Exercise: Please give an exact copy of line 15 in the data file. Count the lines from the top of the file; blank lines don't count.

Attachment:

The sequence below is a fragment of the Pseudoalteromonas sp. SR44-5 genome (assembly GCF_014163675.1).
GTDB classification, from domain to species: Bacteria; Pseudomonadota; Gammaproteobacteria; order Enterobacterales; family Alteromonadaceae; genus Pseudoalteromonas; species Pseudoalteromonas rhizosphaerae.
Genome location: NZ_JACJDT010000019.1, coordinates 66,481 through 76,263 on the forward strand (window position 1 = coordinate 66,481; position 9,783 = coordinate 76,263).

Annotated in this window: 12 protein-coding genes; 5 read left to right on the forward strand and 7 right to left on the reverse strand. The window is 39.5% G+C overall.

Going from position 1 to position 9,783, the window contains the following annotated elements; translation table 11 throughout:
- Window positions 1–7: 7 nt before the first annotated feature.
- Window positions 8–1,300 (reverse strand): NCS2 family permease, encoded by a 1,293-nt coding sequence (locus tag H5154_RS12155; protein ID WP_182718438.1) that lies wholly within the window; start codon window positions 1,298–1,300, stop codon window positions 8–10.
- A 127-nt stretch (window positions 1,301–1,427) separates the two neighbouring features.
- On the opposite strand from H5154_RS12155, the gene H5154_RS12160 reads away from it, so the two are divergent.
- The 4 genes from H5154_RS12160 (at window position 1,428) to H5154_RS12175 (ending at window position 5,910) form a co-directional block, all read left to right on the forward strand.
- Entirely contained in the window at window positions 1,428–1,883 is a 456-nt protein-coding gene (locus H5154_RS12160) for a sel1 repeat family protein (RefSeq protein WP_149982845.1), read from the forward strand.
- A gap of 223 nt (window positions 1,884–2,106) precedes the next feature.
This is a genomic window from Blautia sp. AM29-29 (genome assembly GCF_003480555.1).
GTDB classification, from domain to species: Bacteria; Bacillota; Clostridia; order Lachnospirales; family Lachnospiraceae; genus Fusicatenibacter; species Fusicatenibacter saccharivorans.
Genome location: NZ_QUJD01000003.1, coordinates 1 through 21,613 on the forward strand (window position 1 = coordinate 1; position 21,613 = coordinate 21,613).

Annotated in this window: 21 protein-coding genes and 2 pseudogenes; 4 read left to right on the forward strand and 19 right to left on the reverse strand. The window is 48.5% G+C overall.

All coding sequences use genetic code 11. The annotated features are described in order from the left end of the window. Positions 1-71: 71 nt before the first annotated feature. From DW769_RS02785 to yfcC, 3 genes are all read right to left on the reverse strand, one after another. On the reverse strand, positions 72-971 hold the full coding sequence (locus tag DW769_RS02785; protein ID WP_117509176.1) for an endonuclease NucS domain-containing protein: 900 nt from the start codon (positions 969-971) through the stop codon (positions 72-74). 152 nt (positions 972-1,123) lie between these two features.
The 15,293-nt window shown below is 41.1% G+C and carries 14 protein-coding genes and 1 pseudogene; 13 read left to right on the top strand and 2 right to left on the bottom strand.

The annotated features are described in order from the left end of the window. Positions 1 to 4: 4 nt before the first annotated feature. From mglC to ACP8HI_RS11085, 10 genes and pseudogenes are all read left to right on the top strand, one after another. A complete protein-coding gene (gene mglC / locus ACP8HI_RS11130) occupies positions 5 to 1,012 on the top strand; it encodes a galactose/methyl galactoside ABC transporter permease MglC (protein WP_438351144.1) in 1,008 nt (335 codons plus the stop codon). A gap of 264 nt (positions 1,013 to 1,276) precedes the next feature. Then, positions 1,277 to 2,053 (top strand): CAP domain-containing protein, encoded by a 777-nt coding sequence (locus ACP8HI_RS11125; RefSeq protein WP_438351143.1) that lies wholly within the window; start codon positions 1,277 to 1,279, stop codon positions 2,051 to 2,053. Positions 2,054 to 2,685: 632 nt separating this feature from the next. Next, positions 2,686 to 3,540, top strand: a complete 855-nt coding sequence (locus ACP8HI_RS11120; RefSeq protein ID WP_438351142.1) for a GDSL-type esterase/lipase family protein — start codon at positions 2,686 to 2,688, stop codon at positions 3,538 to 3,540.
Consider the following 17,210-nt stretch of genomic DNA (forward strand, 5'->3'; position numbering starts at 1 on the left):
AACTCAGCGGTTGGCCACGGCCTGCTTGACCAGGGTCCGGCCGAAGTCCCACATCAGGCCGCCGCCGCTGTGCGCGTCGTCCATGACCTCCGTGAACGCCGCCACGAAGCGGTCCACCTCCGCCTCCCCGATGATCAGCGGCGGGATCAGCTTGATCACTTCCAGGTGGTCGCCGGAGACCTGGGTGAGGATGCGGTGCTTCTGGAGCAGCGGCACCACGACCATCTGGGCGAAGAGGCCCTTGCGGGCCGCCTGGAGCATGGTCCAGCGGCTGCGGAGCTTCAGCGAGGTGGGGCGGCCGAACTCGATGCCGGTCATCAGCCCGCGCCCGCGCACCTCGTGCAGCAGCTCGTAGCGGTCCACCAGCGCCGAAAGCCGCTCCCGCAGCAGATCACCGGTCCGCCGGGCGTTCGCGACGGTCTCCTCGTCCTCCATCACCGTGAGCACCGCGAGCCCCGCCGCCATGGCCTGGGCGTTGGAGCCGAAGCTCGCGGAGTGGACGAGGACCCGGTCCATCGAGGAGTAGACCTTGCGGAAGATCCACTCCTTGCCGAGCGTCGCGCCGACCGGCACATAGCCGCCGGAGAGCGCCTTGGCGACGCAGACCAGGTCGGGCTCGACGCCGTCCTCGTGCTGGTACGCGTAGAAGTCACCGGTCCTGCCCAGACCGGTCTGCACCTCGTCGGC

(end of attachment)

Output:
Genome location: NZ_QUJD01000003.1, coordinates 1 through 21,613 on the forward strand (window position 1 = coordinate 1; position 21,613 = coordinate 21,613).